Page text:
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Almine Rech Gallery
2016.01.14 Thu - 2016.02.27 Sat
Opening Exhibition
Abdijstraat 20 rue de l'Abbaye
B-1050 Brussels, Belgium
比利时布鲁塞尔 1050
+32 (0)2 648 56 84
Opening Hours
Tuesday – Saturday 11AM - 7PM
周二至周六 11点 - 19点
Lisa Boulet and Alexia Van Eyll

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Tamuna Sirbiladze and Graham Collins / January 14 – February 27, 2016
[Press Release]

Almine Rech Gallery is pleased to present Two Projects: Tamuna Sirbiladze and Graham Collins.

These two solo projects will be on view at the Brussels gallery from January 14th to February 27th, 2016.



Tamuna Sirbiladze


Tamuna Sirbiladze is exhibiting for the second time at Almine Rech Gallery Brussels. In 2010, on the occasion of Franz West’s solo exhibition, Sirbiladze exhibited paintings in dialogue with sculptures by the Austrian artist. For this latest exhibition, Sirbiladze will present recent paintings created from 2013 to 2015.


In 2013, Sirbiladze produced paintings of blossoms, depictions that she considers as the beginning of something that is not yet fully grown. This series evolved in 2014 with paintings of flowers, created after Warhol’s polaroid self-portraits and which she calls ‘Andy’s Hair’. Her new series of paintings consist of large scale sketches that oscillate between Modernist still life works and abstract paintings.


Sirbiladze has exhibited internationally with collections and institutions such as Rubell Family Collection, Miami (2015 – 2016); Omi International Arts Center, Ghent, New York (2015); Secession, Vienna (2015); 21er haus, Vienna (2014); Saatchi Gallery, London (2012); and the François Pinault Foundation, Venice (2007).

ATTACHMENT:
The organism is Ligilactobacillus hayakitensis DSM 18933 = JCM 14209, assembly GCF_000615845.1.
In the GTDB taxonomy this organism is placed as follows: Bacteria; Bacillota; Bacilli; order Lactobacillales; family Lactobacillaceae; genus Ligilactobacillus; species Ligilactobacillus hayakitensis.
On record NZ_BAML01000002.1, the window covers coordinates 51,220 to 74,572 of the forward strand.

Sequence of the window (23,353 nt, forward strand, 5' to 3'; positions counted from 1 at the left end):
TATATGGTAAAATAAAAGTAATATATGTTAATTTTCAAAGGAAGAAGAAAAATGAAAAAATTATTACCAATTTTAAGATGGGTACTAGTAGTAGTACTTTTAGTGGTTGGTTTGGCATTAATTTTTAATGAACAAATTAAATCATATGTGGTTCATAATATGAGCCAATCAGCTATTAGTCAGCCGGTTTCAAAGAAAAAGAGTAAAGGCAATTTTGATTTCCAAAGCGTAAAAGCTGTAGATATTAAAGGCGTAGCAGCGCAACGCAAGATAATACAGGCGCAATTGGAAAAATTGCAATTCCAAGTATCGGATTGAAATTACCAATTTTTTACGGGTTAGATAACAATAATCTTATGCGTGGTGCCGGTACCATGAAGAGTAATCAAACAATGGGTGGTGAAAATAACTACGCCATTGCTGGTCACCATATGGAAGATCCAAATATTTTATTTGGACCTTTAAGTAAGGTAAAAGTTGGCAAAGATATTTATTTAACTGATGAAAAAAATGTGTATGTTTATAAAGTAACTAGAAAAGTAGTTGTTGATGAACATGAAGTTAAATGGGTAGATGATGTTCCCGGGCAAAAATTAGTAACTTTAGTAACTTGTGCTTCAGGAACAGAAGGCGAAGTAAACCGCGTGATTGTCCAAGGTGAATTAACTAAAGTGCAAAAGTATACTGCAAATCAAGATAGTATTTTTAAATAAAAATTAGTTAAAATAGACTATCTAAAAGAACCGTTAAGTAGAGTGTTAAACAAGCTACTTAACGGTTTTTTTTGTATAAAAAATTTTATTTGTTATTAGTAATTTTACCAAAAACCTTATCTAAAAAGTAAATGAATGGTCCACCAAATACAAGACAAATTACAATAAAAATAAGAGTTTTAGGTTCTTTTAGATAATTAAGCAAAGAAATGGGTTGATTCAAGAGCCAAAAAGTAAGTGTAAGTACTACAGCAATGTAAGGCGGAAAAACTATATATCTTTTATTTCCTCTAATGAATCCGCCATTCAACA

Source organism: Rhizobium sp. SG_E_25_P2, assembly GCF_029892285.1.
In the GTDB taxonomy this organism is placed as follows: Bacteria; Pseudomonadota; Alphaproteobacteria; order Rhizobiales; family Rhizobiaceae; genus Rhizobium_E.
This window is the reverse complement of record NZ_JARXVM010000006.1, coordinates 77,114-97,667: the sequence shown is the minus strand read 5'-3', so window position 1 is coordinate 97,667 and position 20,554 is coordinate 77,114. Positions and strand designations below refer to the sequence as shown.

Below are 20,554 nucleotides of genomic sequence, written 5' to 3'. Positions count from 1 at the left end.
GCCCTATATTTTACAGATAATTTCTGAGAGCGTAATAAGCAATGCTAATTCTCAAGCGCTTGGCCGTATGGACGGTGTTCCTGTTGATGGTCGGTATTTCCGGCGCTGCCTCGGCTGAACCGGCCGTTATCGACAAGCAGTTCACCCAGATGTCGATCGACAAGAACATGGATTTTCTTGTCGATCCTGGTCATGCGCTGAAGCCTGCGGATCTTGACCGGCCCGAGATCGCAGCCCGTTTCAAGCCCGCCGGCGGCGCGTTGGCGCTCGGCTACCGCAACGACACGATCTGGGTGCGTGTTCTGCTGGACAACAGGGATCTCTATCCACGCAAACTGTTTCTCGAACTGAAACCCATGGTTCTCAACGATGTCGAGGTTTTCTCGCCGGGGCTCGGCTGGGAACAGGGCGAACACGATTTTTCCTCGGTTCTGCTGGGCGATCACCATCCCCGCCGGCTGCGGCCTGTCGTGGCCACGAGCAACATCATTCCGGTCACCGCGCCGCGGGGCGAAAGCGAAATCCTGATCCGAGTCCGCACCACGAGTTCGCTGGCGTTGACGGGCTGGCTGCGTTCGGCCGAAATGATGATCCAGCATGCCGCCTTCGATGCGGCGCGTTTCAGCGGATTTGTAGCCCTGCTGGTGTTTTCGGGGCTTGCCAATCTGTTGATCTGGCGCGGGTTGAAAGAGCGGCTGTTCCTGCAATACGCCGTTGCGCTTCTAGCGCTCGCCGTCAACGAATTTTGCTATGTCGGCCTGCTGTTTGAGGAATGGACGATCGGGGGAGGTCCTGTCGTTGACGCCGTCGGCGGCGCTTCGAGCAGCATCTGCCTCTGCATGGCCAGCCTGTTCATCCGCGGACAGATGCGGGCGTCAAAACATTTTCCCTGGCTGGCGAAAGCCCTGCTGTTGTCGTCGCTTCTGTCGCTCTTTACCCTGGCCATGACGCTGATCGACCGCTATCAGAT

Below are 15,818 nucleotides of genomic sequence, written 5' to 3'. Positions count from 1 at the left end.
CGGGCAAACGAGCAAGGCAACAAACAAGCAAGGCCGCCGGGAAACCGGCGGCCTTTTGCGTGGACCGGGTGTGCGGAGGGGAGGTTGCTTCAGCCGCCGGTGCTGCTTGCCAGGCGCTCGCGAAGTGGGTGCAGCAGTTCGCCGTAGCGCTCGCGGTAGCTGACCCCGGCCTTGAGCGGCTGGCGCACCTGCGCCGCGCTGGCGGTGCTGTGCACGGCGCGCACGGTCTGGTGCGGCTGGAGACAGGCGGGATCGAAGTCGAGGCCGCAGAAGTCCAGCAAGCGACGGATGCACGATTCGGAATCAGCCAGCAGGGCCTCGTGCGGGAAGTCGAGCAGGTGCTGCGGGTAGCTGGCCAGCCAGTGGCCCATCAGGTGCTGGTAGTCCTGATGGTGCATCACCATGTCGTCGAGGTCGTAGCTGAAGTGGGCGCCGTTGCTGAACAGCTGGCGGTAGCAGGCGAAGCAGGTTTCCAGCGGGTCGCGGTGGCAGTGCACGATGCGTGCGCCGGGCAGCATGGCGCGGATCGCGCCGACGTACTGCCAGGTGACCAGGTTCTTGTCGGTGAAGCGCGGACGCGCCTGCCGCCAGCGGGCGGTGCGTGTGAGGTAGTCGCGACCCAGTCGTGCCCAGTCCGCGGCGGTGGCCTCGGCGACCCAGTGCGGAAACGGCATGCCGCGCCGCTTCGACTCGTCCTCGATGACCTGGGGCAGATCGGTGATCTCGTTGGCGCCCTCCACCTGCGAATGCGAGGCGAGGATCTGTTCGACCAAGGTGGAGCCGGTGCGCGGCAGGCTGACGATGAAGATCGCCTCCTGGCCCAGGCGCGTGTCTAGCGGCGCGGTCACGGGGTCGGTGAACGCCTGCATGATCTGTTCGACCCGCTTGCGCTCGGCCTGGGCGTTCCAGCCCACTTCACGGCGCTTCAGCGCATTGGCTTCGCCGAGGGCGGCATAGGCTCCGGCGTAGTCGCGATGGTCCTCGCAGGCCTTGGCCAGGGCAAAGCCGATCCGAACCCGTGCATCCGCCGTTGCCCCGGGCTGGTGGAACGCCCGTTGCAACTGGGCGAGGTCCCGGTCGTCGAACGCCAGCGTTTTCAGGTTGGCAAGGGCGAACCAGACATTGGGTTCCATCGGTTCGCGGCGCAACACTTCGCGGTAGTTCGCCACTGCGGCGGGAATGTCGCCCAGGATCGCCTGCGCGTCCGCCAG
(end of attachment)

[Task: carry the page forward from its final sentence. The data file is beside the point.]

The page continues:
Tamuna Sirbiladze was born in Tsibili, Georgia, and lives and work in Vienna.


Graham Collins


This new series of paintings extends Collins’ exploration of the status and context of the act of painting. In each of these paintings the conventional stretched canvas is supplanted by plastic casts of an array of objects – screwdrivers, cabinets, umbrellas, packages of underwear – that belie any unifying association. The mystery of their inclusion, these ghosts of paraphernalia, challenges the priority and prestige usually afforded to the painterly act. But painting is present here too, qualified in a novel manner that compels it to vie for prominence with its supportive stuff. The burnt sienna and green paint casually echo the tropes of abstract expressionism, but stop short of totemic definitude. It is a case of soil versus flower.


The sculptures in this exhibition explore similar themes by different means. Improbably upright, bronze casts of tortilla chips, toothbrushes, hairbands – so much lacey jetsam, strewn upward – the sculptures defy any dimensional imperative, elegant elaborations of that early instinct to pile and to prove our power to raise.


Graham Collins was born in Washington, D.C. in 1980. He lives and works in Brooklyn, New York.